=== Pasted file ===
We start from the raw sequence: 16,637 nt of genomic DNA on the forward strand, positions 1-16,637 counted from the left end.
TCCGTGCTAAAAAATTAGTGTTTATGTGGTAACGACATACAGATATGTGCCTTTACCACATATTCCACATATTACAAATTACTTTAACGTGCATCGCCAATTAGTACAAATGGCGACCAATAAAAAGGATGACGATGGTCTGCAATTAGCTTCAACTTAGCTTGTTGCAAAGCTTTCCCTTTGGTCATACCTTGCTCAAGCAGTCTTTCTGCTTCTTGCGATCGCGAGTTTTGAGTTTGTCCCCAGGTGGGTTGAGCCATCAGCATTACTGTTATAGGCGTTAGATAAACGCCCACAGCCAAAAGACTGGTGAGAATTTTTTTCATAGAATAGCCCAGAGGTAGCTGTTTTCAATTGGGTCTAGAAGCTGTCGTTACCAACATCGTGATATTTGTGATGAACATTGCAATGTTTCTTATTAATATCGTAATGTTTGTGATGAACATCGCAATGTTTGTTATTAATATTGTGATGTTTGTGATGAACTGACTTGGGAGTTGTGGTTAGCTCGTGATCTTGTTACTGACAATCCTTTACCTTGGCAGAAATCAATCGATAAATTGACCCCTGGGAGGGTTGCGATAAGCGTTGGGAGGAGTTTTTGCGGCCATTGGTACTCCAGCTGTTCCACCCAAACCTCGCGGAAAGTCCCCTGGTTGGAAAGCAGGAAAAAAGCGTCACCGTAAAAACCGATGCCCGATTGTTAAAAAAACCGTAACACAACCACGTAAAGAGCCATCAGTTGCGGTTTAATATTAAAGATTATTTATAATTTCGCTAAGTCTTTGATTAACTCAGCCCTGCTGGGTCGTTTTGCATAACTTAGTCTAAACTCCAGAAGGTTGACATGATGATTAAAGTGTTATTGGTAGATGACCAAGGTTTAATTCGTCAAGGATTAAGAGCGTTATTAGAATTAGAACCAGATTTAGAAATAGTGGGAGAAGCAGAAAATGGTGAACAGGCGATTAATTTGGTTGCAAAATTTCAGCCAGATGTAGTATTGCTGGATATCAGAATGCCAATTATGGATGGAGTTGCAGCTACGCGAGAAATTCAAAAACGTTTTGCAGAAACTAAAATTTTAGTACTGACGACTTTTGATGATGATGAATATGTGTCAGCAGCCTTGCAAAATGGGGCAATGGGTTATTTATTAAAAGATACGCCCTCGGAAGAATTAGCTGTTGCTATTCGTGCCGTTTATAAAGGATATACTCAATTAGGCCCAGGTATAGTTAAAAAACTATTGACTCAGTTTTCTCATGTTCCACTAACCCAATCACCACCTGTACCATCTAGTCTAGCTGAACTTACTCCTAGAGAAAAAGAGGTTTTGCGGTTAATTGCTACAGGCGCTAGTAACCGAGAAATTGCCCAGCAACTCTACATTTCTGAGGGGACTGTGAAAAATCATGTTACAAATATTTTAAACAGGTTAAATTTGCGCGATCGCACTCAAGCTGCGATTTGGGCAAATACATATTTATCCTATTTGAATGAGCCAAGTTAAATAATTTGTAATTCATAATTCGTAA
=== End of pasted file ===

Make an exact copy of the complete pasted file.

We start from the raw sequence: 16,637 nt of genomic DNA on the forward strand, positions 1-16,637 counted from the left end.
TCCGTGCTAAAAAATTAGTGTTTATGTGGTAACGACATACAGATATGTGCCTTTACCACATATTCCACATATTACAAATTACTTTAACGTGCATCGCCAATTAGTACAAATGGCGACCAATAAAAAGGATGACGATGGTCTGCAATTAGCTTCAACTTAGCTTGTTGCAAAGCTTTCCCTTTGGTCATACCTTGCTCAAGCAGTCTTTCTGCTTCTTGCGATCGCGAGTTTTGAGTTTGTCCCCAGGTGGGTTGAGCCATCAGCATTACTGTTATAGGCGTTAGATAAACGCCCACAGCCAAAAGACTGGTGAGAATTTTTTTCATAGAATAGCCCAGAGGTAGCTGTTTTCAATTGGGTCTAGAAGCTGTCGTTACCAACATCGTGATATTTGTGATGAACATTGCAATGTTTCTTATTAATATCGTAATGTTTGTGATGAACATCGCAATGTTTGTTATTAATATTGTGATGTTTGTGATGAACTGACTTGGGAGTTGTGGTTAGCTCGTGATCTTGTTACTGACAATCCTTTACCTTGGCAGAAATCAATCGATAAATTGACCCCTGGGAGGGTTGCGATAAGCGTTGGGAGGAGTTTTTGCGGCCATTGGTACTCCAGCTGTTCCACCCAAACCTCGCGGAAAGTCCCCTGGTTGGAAAGCAGGAAAAAAGCGTCACCGTAAAAACCGATGCCCGATTGTTAAAAAAACCGTAACACAACCACGTAAAGAGCCATCAGTTGCGGTTTAATATTAAAGATTATTTATAATTTCGCTAAGTCTTTGATTAACTCAGCCCTGCTGGGTCGTTTTGCATAACTTAGTCTAAACTCCAGAAGGTTGACATGATGATTAAAGTGTTATTGGTAGATGACCAAGGTTTAATTCGTCAAGGATTAAGAGCGTTATTAGAATTAGAACCAGATTTAGAAATAGTGGGAGAAGCAGAAAATGGTGAACAGGCGATTAATTTGGTTGCAAAATTTCAGCCAGATGTAGTATTGCTGGATATCAGAATGCCAATTATGGATGGAGTTGCAGCTACGCGAGAAATTCAAAAACGTTTTGCAGAAACTAAAATTTTAGTACTGACGACTTTTGATGATGATGAATATGTGTCAGCAGCCTTGCAAAATGGGGCAATGGGTTATTTATTAAAAGATACGCCCTCGGAAGAATTAGCTGTTGCTATTCGTGCCGTTTATAAAGGATATACTCAATTAGGCCCAGGTATAGTTAAAAAACTATTGACTCAGTTTTCTCATGTTCCACTAACCCAATCACCACCTGTACCATCTAGTCTAGCTGAACTTACTCCTAGAGAAAAAGAGGTTTTGCGGTTAATTGCTACAGGCGCTAGTAACCGAGAAATTGCCCAGCAACTCTACATTTCTGAGGGGACTGTGAAAAATCATGTTACAAATATTTTAAACAGGTTAAATTTGCGCGATCGCACTCAAGCTGCGATTTGGGCAAATACATATTTATCCTATTTGAATGAGCCAAGTTAAATAATTTGTAATTCATAATTCGTAA